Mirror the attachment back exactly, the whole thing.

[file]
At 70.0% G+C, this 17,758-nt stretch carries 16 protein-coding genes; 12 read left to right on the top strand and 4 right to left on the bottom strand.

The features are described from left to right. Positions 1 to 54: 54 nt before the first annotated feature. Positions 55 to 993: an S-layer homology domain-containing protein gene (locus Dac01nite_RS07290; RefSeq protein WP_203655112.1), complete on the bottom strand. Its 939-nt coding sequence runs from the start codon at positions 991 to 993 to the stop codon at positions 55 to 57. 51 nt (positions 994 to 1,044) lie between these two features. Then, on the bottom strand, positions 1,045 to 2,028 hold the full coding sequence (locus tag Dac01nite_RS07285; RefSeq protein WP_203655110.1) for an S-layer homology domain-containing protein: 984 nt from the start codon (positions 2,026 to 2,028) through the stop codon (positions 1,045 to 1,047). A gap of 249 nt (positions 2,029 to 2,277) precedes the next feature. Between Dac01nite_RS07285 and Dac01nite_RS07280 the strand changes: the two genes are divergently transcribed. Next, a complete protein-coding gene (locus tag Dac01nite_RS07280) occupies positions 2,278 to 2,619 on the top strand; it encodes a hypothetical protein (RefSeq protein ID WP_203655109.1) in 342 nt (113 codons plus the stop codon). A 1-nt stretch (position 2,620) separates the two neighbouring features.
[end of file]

At 70.0% G+C, this 17,758-nt stretch carries 16 protein-coding genes; 12 read left to right on the top strand and 4 right to left on the bottom strand.

The features are described from left to right. Positions 1 to 54: 54 nt before the first annotated feature. Positions 55 to 993: an S-layer homology domain-containing protein gene (locus Dac01nite_RS07290; RefSeq protein WP_203655112.1), complete on the bottom strand. Its 939-nt coding sequence runs from the start codon at positions 991 to 993 to the stop codon at positions 55 to 57. 51 nt (positions 994 to 1,044) lie between these two features. Then, on the bottom strand, positions 1,045 to 2,028 hold the full coding sequence (locus tag Dac01nite_RS07285; RefSeq protein WP_203655110.1) for an S-layer homology domain-containing protein: 984 nt from the start codon (positions 2,026 to 2,028) through the stop codon (positions 1,045 to 1,047). A gap of 249 nt (positions 2,029 to 2,277) precedes the next feature. Between Dac01nite_RS07285 and Dac01nite_RS07280 the strand changes: the two genes are divergently transcribed. Next, a complete protein-coding gene (locus tag Dac01nite_RS07280) occupies positions 2,278 to 2,619 on the top strand; it encodes a hypothetical protein (RefSeq protein ID WP_203655109.1) in 342 nt (113 codons plus the stop codon). A 1-nt stretch (position 2,620) separates the two neighbouring features.